Tsouhlarakis currently is an assistant professor at the University of Colorado Boulder.
Natanya Ann Pulley
Natanya Ann Pulley is a Diné (Kinyaa’áani dóó Táchii’nii) writer of fiction and nonfiction and an assistant professor of English. She teaches fiction writing, texts by Native American writers, and ethnic American literature with an emphasis in the evolution and de-evolution of narrative and experimental forms. Her short story collection, “With Teeth,” is the winner of the 2018 Many Voices Project competition and was published by New Rivers Press in 2019. She’s published work in numerous journals including Split Lip, The Offing, Waxwing, and As/Us. Her essays have been anthologized in Counternarratives from Women of Color Academics, #NotYourPrincess: Voices of Native American Women, Women Write Resistance, and most recently Shapes of Native Nonfiction. A former editor of Quarterly West and South Dakota Review, she is the founding editor of Colorado College’s literary journal Hairstreak Butterfly Review.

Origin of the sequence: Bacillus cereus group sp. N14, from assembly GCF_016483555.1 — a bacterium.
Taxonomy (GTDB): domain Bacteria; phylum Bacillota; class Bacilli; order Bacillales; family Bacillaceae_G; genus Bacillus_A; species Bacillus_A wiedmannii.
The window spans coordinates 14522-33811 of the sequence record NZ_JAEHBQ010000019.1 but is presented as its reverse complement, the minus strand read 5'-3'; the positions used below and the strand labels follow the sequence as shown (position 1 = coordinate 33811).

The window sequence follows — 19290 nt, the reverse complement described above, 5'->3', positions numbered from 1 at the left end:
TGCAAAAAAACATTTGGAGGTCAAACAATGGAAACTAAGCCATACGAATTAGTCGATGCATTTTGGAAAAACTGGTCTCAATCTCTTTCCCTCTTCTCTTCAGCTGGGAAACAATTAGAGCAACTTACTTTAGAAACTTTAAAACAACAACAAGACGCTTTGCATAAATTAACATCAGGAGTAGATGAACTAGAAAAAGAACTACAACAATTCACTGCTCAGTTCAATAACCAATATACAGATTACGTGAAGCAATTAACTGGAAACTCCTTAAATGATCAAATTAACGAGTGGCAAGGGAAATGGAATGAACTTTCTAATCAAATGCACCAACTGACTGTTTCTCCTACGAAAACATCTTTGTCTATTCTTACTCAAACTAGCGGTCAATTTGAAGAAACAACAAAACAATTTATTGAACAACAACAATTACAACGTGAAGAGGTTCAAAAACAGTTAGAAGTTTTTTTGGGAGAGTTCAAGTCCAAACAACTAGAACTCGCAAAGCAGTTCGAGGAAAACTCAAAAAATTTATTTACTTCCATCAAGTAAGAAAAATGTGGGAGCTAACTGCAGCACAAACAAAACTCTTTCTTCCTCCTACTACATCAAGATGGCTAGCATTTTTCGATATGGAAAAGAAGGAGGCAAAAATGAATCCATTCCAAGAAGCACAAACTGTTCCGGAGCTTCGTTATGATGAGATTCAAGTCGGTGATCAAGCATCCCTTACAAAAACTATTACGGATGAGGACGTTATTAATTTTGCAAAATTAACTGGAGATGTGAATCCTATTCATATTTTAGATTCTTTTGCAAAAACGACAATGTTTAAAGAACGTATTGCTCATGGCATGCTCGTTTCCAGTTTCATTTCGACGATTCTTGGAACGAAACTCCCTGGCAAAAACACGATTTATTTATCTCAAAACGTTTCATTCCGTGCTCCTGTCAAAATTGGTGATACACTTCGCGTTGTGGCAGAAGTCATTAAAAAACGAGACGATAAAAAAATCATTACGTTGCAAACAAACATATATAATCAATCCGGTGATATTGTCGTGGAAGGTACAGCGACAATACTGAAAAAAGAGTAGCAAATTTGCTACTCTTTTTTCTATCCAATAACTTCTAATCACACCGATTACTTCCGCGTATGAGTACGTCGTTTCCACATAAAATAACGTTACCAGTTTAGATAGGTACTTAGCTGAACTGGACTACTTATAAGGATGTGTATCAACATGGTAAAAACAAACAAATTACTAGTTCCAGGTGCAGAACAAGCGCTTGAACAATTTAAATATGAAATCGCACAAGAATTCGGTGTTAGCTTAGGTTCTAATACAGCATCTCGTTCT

"Facing the Pandemic"
What is the current reality of the Coronavirus? What do scholarship and research tell us about possible outcomes for outbreaks and a vaccine? How do they impact communities facing a legacy of underfunded resources?
Join Associate Professor of Molecular Biology Phoebe Lostroh as she engages alumni scholars and other experts in discussing how we face the pandemic given the ever-changing nature and information about COVID-19. The panel will include alumni at the front lines, including Margaret Liu ’77, referred to as "the mother of DNA vaccines,” Tia Tummino ’16, a Ph.D. candidate at the University of California researching how the Coronavirus hijacks human cells, and Sonlatsa Sunshine Jim-Martin ’94, P’19 who works on the Navajo Nation’s Coronavirus emergency response team, among others. View the recording on Youtube or read the transcript.